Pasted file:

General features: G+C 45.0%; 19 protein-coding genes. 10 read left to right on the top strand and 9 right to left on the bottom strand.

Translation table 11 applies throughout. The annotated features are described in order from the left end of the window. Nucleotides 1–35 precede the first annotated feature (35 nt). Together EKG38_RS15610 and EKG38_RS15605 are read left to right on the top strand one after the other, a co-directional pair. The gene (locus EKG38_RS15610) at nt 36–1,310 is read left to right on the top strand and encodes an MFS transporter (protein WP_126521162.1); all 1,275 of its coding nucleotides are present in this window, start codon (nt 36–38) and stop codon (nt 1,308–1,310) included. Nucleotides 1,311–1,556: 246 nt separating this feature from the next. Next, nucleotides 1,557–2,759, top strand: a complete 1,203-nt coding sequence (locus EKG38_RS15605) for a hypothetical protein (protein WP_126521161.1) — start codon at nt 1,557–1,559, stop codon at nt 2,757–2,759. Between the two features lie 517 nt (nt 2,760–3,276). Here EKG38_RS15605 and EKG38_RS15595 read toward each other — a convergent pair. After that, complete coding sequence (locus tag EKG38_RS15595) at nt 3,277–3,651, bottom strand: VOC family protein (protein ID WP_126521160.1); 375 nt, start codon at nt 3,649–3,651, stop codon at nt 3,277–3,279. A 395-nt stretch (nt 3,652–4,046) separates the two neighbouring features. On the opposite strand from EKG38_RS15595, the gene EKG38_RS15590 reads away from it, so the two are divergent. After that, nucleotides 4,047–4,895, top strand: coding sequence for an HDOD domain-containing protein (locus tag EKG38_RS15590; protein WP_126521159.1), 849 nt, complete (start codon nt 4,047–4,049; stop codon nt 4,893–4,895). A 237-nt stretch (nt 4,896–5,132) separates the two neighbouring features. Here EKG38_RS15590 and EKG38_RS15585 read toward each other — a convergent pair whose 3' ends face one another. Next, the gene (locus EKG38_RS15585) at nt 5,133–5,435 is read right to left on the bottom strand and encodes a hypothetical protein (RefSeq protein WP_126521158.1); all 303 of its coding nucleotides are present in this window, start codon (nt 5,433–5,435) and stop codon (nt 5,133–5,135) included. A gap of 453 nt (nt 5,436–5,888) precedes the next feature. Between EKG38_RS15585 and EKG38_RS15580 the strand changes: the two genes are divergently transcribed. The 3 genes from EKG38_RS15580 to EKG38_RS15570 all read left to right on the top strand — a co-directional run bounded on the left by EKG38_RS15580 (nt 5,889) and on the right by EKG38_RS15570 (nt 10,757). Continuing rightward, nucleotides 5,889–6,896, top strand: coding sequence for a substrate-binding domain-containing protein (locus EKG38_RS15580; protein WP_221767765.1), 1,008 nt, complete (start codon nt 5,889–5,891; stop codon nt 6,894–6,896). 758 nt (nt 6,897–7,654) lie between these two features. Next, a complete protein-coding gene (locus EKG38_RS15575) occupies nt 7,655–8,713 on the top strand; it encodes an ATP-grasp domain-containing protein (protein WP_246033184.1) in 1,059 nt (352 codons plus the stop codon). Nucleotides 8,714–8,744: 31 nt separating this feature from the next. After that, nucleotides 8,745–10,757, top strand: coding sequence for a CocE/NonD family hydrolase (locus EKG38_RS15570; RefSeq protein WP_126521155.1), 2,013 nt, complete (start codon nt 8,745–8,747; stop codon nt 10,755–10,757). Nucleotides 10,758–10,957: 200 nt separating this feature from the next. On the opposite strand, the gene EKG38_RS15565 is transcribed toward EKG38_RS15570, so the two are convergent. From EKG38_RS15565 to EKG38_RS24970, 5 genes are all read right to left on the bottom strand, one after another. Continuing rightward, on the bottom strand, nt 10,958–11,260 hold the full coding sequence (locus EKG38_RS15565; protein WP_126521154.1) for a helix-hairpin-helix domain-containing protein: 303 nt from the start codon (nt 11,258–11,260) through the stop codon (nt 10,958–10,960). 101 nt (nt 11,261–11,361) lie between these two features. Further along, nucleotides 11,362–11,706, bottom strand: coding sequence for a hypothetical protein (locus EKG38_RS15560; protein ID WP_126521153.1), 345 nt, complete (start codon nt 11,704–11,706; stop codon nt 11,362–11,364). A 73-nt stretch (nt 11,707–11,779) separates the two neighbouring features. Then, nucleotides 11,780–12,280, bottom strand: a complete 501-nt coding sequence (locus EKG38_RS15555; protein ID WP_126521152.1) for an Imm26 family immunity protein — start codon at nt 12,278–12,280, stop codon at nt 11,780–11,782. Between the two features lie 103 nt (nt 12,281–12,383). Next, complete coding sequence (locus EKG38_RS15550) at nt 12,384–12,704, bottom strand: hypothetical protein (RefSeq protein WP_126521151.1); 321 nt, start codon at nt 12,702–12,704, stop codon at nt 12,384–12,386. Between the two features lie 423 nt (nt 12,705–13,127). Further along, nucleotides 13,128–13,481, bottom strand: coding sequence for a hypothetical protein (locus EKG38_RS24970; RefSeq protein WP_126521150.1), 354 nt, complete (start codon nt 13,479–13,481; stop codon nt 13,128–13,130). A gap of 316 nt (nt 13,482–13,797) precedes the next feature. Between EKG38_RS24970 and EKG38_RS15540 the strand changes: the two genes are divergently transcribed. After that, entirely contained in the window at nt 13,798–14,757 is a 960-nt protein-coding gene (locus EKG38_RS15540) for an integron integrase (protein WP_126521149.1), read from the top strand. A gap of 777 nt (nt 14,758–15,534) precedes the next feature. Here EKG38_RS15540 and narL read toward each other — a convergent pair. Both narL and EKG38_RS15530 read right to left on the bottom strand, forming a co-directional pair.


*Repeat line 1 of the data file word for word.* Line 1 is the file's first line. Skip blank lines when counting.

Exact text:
General features: G+C 45.0%; 19 protein-coding genes. 10 read left to right on the top strand and 9 right to left on the bottom strand.